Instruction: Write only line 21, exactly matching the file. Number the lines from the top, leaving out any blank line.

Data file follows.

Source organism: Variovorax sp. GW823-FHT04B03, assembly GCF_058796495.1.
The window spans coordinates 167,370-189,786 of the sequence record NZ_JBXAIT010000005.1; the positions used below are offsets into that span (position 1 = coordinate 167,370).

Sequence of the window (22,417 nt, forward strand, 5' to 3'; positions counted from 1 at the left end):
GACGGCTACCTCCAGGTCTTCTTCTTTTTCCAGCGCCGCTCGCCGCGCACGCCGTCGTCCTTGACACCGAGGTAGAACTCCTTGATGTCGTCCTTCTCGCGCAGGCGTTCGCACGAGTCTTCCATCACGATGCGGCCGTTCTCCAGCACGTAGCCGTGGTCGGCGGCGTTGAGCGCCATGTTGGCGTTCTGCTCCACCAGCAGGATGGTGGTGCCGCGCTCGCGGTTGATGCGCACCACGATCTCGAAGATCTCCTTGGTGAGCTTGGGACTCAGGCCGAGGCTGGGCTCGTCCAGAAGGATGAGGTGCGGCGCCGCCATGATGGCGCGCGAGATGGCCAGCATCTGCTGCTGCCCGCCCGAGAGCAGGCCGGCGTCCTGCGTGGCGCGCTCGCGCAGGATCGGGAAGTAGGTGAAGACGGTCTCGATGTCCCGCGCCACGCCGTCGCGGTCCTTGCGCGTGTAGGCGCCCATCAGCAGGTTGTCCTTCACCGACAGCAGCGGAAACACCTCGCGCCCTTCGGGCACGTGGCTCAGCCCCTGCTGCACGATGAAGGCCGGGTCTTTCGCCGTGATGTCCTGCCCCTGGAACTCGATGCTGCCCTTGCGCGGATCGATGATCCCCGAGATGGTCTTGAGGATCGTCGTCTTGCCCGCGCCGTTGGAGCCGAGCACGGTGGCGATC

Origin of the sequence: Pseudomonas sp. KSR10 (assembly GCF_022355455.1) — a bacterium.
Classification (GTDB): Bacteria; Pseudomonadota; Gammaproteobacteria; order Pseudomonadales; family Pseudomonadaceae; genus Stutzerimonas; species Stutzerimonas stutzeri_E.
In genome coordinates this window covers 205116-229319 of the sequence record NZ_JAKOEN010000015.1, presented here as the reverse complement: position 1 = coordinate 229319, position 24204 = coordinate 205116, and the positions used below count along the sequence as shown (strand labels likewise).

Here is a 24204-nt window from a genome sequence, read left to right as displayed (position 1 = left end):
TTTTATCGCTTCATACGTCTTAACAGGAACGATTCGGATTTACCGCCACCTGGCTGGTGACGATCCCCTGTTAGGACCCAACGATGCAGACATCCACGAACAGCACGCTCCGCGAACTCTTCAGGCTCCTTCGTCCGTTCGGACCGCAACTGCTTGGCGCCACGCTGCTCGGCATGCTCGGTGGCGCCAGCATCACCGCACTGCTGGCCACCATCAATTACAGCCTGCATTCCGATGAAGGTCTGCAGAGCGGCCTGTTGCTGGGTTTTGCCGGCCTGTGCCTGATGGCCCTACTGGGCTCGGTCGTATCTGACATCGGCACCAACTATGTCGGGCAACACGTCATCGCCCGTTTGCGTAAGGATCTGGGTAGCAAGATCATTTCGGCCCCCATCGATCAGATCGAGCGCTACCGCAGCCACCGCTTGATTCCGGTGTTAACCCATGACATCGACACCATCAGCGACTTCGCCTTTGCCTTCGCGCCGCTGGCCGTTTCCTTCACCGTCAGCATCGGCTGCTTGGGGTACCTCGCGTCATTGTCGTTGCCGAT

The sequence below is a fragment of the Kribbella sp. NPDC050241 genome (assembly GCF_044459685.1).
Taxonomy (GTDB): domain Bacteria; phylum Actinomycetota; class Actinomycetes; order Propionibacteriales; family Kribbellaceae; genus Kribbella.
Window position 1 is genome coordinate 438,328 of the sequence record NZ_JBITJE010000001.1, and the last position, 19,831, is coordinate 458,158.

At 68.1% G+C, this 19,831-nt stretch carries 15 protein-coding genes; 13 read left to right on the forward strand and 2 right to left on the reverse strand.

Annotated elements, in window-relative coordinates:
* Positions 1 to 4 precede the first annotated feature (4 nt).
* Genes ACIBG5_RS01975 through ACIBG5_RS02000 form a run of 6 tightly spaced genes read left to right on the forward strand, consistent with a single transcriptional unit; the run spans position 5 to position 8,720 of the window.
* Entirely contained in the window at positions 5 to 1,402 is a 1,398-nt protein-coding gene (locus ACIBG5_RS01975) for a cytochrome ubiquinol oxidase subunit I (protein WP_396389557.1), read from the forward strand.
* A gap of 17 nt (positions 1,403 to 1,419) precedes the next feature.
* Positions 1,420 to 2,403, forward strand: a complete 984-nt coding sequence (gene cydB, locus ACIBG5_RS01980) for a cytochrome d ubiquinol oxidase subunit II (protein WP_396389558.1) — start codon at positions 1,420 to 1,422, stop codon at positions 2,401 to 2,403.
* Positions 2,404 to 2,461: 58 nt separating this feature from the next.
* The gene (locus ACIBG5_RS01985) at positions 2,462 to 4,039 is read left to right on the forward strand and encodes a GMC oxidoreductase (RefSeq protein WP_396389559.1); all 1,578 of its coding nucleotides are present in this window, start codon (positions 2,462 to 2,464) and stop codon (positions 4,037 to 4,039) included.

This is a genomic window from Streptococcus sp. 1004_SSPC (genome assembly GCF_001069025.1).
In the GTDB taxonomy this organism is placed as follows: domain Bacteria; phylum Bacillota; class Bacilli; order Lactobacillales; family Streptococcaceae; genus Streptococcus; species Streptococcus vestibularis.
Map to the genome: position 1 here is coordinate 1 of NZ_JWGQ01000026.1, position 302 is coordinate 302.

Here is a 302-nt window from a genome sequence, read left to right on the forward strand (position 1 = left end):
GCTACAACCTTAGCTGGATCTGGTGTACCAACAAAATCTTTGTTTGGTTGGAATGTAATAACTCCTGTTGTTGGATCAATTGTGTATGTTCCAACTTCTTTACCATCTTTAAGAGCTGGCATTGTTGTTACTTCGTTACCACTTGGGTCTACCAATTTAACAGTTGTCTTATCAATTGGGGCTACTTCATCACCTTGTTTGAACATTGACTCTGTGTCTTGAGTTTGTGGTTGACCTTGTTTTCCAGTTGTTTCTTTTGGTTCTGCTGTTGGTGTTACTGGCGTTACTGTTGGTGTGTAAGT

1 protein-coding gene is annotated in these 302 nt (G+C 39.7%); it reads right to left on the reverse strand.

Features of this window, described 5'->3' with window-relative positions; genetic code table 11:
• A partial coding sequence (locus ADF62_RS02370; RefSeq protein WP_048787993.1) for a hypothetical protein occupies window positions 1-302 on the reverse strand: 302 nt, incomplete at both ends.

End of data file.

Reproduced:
* The gene (locus ACIBG5_RS01985) at positions 2,462 to 4,039 is read left to right on the forward strand and encodes a GMC oxidoreductase (RefSeq protein WP_396389559.1); all 1,578 of its coding nucleotides are present in this window, start codon (positions 2,462 to 2,464) and stop codon (positions 4,037 to 4,039) included.